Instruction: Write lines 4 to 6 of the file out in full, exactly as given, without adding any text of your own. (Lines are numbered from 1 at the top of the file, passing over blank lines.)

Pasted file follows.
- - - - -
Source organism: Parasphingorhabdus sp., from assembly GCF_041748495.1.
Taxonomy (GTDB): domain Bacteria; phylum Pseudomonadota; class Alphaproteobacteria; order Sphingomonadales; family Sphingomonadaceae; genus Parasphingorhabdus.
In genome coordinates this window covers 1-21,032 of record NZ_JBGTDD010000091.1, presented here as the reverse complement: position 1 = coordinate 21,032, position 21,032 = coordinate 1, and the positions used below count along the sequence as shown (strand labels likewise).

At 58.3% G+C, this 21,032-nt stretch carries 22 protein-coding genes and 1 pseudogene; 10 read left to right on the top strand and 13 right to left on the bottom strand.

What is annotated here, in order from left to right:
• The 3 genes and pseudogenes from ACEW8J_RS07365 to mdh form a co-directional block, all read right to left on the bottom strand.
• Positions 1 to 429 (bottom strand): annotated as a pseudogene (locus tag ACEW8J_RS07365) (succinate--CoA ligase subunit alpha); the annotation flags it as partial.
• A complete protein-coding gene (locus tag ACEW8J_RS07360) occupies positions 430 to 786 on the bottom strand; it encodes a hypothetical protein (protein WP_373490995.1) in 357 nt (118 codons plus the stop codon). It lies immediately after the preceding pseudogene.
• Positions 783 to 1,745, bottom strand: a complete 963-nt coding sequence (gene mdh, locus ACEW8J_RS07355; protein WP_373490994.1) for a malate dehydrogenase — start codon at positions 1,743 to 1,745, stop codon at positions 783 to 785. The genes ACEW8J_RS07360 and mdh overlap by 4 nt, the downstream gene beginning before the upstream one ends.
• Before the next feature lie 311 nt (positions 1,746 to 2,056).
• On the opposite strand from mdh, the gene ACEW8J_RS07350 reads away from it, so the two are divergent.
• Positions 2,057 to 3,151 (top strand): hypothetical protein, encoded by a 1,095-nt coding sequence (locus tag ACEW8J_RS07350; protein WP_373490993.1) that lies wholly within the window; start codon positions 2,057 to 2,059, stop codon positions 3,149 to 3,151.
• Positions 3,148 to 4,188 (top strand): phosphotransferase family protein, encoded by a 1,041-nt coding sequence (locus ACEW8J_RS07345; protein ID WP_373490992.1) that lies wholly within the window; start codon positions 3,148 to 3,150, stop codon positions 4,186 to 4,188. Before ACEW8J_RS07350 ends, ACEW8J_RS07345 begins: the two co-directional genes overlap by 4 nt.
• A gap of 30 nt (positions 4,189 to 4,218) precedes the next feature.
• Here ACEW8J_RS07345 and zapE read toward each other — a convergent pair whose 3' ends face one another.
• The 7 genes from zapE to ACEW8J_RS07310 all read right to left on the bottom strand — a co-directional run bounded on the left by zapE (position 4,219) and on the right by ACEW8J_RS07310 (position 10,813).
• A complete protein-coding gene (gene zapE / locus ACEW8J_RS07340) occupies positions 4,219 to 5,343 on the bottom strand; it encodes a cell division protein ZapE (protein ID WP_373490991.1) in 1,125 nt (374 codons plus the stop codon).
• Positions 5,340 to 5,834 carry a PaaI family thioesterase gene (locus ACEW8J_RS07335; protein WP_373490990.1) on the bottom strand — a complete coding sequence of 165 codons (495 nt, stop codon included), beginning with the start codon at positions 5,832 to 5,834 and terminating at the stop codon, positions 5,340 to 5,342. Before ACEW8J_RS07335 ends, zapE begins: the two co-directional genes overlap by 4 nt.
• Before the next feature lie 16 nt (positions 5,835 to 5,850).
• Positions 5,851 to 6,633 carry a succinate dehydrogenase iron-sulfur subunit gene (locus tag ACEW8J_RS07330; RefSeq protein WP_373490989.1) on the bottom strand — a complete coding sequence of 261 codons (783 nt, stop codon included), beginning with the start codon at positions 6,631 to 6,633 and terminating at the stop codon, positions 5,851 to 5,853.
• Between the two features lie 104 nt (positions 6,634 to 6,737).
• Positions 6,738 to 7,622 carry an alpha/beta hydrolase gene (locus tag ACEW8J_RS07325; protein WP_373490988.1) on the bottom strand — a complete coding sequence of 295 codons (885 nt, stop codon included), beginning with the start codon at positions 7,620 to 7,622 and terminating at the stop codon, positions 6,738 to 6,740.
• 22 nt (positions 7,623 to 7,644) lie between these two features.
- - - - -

At 58.3% G+C, this 21,032-nt stretch carries 22 protein-coding genes and 1 pseudogene; 10 read left to right on the top strand and 13 right to left on the bottom strand.

What is annotated here, in order from left to right:
• The 3 genes and pseudogenes from ACEW8J_RS07365 to mdh form a co-directional block, all read right to left on the bottom strand.